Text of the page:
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Keith Richards details his turn to drugs


If there is one rock star synonymous with the drug-fueled lifestyle that has become a genre cliche, it would be Keith Richards. Through nearly 60 years with The Rolling Stones, Richards has seen, smoked, snorted, and shot up just about everything that anyone could possibly turn into a psychoactive substance. His infamous drug busts helped solidify the Stones as ‘The World’s Most Dangerous Rock Band’, with Richards becoming the poster child for illicit ills and bad behaviour.

In his documentary Under the Influence, Richards reflects on the infamous persona that has been built around him after six decades of perceived excess. “An image like a ball and chain. It’s not like a shadow, cause it’s there 24/7. When the sun goes down it don’t disappear,” Richards observed. “You can’t buy a persona. You can either make it up or you can be it. My idea of actual heaven, is to be a rock and roll star that nobody ever sees. Totally anonymous.”

That being said, Richards has never shied away from his notoriety. He’s never downplayed the role that drugs have played in both his writing and his public reputation, and if you ask him about his past drug use, Richards will likely give you a straightforward and honest answer. He’s not ashamed or sensationalising what he’s done: he’s simply relaying what happened, without glamour or flash.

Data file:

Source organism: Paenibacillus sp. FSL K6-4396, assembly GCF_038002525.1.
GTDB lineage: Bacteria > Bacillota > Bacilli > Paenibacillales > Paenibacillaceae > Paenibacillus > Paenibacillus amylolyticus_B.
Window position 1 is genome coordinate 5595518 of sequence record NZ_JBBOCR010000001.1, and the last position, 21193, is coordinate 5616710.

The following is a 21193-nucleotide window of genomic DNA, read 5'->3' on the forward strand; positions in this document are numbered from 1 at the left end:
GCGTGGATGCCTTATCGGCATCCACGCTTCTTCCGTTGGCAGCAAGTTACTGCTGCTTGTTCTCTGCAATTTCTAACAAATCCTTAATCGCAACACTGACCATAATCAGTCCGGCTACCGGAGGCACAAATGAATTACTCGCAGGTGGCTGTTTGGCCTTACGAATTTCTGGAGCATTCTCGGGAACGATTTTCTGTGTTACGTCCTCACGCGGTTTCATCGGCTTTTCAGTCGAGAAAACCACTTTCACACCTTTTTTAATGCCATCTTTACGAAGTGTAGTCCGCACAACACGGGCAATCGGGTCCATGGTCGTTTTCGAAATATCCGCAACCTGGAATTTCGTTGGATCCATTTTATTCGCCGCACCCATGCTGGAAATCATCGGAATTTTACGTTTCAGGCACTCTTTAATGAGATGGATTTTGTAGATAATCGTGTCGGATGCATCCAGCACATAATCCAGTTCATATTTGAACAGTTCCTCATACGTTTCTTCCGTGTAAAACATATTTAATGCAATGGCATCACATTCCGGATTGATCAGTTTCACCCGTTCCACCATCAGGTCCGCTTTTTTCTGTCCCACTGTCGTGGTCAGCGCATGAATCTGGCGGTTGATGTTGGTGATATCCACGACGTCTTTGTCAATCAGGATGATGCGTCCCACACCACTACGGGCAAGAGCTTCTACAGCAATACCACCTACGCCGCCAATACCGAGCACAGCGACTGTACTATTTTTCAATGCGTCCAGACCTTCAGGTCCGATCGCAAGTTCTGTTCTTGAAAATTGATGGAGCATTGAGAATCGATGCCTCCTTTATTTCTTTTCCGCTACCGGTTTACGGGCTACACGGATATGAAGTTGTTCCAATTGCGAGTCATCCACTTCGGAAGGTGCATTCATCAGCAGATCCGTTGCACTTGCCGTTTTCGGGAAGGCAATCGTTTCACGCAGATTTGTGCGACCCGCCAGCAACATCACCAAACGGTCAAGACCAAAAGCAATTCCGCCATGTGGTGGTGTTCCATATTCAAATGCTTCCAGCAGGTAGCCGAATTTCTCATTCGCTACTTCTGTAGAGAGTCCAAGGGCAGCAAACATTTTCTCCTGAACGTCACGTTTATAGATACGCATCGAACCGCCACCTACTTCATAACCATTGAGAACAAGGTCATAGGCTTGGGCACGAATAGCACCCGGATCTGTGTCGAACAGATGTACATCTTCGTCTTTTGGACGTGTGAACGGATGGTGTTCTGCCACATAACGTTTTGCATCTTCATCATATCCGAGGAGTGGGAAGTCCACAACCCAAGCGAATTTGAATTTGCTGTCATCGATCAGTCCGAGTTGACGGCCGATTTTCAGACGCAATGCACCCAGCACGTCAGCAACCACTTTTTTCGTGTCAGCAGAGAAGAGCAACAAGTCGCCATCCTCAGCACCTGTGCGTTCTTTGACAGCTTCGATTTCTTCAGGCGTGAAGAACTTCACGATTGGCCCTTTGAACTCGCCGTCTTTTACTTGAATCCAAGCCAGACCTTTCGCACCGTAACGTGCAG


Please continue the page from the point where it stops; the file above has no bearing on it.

According to his own recollections, Richards only got into drugs because the quality of pharmaceuticals and other illicit substances were remarkably high during his youth. “That’s when I first got in touch with cocaine, pure May & Baker, right out of the bottle,” Richards observed in his autobiography Life. “It used to say on it ‘pure fluffy crystals.’ On the label! And then a skull and crossbones saying ‘poison.’ It was a beautifully ambiguous label. That’s how I got into all of this.”

“And the reason I’m here is probably that we only ever took, as much as possible, the real stuff, the top-quality stuff,” Richards continued. “Cocaine I only got into because it was pure pharmaceutical – boom. When I was introduced to dope, it was all pure, pure, pure. You didn’t have to worry about what it was cut with and go through all that street shit.”

Richards admits that he wasn’t always able to keep up with the high standards that he started off with, especially once his addiction reached its height in the early 1970s. “With Gram Parsons I really went low. Mexican shoe scrapings. But basically, my introduction to drugs was all creme de la creme.”

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